NASA LANGLEY SCIFLI TEAM TO TAKE IMAGES OF SPACEX C2 LAUNCH
HAMPTON, Va. -- A team from NASA's Langley Research Center will have
its eyes, cameras and telescopes trained on the skies for the launch
of the first commercial spaceflight carrying cargo to the
International Space Station.
The SCIFLI (Scientifically Calibrated In Flight Imagery) team, based
at NASA Langley, is preparing to capture visual and thermal snapshots
of the SpaceX launch as the Falcon 9 rocket and its Dragon capsule
climb through the atmosphere on their way to the ISS. The launch is
scheduled for Saturday, May 19.
Click to enlarge
A NASA Langley team will capture long range images of the SpaceX
launch with the help of a sophisticated camera and telescope system
that's on a gyro-stablized tracking mount.
Credit: NASA/Cory Huston
Click to enlarge
The Freedom Star, a former space shuttle solid rocket booster recovery
ship, is now a floating high tech camera and radar platform that will
be stationed in the North Atlantic to track and capture images of the
first commercial spacecraft carrying cargo to the International Space
The team will have sophisticated optical systems stationed on the
ground in northern Florida and for the first time ever on board a
ship, the Freedom Star. The Freedom Star and its sister ship, Liberty
Star, originally built to recover space shuttle solid rocket
boosters, will also monitor the spacecraft during the mission using
NASA diagnostic radar systems. Both ships will be off the coast of
the northeastern United States. They are normally home ported at the
Cape Canaveral Air Force Station adjacent to Kennedy Space Center in
"We're looking at getting very high spatial resolution, high
definition quality visual imaging during the launch as well as high
spatial resolution thermal imaging from an infrared camera," said Tom
Horvath, SCIFLI principal investigator at NASA Langley.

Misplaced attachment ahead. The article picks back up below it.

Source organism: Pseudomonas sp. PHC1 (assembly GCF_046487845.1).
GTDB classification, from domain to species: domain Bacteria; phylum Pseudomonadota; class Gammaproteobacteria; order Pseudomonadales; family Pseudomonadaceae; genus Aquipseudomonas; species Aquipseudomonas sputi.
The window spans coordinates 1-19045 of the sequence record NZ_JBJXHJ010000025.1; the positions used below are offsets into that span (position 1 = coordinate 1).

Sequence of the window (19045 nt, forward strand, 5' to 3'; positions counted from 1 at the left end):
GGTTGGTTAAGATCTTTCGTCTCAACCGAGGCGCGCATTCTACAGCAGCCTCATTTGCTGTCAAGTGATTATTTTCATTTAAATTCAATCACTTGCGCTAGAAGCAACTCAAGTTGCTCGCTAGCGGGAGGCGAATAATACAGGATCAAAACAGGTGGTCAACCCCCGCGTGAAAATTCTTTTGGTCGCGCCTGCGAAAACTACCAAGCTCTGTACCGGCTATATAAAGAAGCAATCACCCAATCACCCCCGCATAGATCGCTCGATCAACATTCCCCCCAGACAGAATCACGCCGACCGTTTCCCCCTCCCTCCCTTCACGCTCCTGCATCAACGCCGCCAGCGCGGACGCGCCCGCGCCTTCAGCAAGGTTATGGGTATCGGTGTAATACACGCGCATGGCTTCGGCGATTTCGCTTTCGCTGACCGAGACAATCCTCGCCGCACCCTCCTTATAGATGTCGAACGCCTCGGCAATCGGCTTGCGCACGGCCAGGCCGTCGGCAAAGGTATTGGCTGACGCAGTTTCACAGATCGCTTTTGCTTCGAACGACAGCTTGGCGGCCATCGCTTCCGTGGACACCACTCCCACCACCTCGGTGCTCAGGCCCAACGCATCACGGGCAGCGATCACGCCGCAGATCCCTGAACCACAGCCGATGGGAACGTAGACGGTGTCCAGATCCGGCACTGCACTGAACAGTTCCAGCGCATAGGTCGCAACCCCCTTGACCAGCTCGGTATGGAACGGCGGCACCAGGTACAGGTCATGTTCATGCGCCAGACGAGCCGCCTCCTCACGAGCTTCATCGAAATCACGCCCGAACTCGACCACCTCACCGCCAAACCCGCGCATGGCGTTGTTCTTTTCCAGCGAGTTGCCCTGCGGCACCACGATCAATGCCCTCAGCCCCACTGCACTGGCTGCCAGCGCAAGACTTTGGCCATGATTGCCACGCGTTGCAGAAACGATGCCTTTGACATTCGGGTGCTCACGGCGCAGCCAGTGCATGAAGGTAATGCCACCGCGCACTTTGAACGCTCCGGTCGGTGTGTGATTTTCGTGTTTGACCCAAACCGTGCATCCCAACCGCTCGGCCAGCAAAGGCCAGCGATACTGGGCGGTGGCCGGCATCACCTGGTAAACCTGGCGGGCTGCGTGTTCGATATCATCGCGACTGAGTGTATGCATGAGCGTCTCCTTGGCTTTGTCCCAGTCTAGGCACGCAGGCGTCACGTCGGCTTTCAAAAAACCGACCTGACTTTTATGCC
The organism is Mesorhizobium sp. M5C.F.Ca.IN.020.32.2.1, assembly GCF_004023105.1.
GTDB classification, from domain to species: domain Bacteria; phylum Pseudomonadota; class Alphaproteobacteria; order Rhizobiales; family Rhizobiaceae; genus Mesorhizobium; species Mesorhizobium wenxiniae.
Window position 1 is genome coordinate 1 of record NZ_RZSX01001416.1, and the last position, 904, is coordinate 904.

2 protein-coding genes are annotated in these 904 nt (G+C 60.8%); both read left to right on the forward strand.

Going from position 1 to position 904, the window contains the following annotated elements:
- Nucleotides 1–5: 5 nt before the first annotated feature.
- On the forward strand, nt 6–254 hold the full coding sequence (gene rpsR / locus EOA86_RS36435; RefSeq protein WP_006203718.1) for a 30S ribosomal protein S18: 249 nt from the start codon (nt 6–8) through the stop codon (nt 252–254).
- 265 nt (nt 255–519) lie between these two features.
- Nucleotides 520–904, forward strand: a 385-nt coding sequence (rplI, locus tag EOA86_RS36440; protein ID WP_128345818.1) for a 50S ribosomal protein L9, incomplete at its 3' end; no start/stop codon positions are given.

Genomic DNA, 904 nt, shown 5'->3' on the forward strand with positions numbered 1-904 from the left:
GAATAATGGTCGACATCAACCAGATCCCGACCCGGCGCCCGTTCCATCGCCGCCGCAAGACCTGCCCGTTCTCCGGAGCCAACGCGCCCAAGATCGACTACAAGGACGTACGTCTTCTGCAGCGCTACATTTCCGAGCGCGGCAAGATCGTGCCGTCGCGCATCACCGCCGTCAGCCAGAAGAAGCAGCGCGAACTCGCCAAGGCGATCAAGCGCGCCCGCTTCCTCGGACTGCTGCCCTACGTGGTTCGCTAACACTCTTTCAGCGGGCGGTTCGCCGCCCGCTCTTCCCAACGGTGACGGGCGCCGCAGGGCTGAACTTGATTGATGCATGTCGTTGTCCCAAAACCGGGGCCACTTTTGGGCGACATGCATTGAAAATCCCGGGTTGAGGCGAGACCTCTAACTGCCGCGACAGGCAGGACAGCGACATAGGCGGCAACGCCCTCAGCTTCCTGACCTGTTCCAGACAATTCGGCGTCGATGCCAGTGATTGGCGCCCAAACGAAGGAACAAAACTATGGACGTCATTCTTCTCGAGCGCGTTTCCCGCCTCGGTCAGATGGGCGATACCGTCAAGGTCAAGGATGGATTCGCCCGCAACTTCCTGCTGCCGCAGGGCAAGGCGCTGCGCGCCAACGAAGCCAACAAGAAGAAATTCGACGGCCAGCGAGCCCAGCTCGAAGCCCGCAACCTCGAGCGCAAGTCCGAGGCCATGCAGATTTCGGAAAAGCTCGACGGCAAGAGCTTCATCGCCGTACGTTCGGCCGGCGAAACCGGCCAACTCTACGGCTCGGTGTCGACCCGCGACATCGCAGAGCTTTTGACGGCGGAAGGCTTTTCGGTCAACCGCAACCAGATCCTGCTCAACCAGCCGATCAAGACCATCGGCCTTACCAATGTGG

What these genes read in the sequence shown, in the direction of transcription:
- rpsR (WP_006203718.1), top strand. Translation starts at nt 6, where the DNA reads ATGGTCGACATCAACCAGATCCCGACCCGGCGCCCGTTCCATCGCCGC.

NASA contracted with Celestial Computing Incorporated in Boston,
Mass., to equip the Freedom Star with a special gyro-stabilized
tracking mount and hardware -- turning the ship into a floating
high-tech radar, camera and long-range telescope platform.
"This ship-based imaging capability is unique," said Horvath. "NASA
does not possess a shipboard gyro-stabilized tracker with the large
aperture/long focal length optics coupled to state-of-the-art
NASA will train the two imaging systems at the spacecraft to help
monitor its performance and capture key events during ascent,
including release of the Dragon capsule and solar panel deployments.
This will be the first use of a ship-based high definition visual and
infrared imaging system to support Commercial Orbital Transportation
System (COTS) project flights. The COTS project is part of the
Commercial Crew and Cargo Program, led out of NASA's Johnson Space
Center in Houston.
This may be the first time NASA Langley has used a ship to try to
capture images of a spacecraft in flight, but it's not the first time
the SCIFLI team has trained its sites on fast moving objects. The
SCIFLI team builds upon the success of what used to be the Hypersonic
Thermodynamic Infrared Measurements (HYTHIRM) team, which has had a
history of capturing challenging thermal images at speeds as high as
Mach 18. The project successfully recorded the space shuttle heat
signature during re-entry on seven different Shuttle missions, using
ground and airborne systems.
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